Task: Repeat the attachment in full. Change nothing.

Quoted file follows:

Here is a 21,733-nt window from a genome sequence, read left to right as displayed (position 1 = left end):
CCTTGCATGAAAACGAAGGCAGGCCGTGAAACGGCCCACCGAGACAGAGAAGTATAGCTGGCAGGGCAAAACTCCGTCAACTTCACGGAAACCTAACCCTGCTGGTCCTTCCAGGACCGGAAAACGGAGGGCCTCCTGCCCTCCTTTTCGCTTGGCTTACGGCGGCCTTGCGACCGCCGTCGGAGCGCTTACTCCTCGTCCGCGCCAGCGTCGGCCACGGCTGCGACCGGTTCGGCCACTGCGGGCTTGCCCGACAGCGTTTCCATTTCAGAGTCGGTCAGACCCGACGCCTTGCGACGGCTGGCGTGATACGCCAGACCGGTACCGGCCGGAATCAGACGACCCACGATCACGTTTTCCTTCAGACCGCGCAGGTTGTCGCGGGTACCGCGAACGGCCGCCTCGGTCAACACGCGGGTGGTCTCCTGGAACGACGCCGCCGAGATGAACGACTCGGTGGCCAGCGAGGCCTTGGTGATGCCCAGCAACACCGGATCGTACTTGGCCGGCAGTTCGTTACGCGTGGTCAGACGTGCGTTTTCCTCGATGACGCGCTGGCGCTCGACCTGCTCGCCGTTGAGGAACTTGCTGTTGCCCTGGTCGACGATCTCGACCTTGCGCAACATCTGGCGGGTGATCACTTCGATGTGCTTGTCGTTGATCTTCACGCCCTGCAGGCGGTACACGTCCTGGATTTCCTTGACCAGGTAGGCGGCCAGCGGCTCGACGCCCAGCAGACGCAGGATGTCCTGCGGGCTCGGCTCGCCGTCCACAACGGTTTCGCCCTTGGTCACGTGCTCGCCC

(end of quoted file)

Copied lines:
Here is a 21,733-nt window from a genome sequence, read left to right as displayed (position 1 = left end):
CCTTGCATGAAAACGAAGGCAGGCCGTGAAACGGCCCACCGAGACAGAGAAGTATAGCTGGCAGGGCAAAACTCCGTCAACTTCACGGAAACCTAACCCTGCTGGTCCTTCCAGGACCGGAAAACGGAGGGCCTCCTGCCCTCCTTTTCGCTTGGCTTACGGCGGCCTTGCGACCGCCGTCGGAGCGCTTACTCCTCGTCCGCGCCAGCGTCGGCCACGGCTGCGACCGGTTCGGCCACTGCGGGCTTGCCCGACAGCGTTTCCATTTCAGAGTCGGTCAGACCCGACGCCTTGCGACGGCTGGCGTGATACGCCAGACCGGTACCGGCCGGAATCAGACGACCCACGATCACGTTTTCCTTCAGACCGCGCAGGTTGTCGCGGGTACCGCGAACGGCCGCCTCGGTCAACACGCGGGTGGTCTCCTGGAACGACGCCGCCGAGATGAACGACTCGGTGGCCAGCGAGGCCTTGGTGATGCCCAGCAACACCGGATCGTACTTGGCCGGCAGTTCGTTACGCGTGGTCAGACGTGCGTTTTCCTCGATGACGCGCTGGCGCTCGACCTGCTCGCCGTTGAGGAACTTGCTGTTGCCCTGGTCGACGATCTCGACCTTGCGCAACATCTGGCGGGTGATCACTTCGATGTGCTTGTCGTTGATCTTCACGCCCTGCAGGCGGTACACGTCCTGGATTTCCTTGACCAGGTAGGCGGCCAGCGGCTCGACGCCCAGCAGACGCAGGATGTCCTGCGGGCTCGGCTCGCCGTCCACAACGGTTTCGCCCTTGGTCACGTGCTCGCCC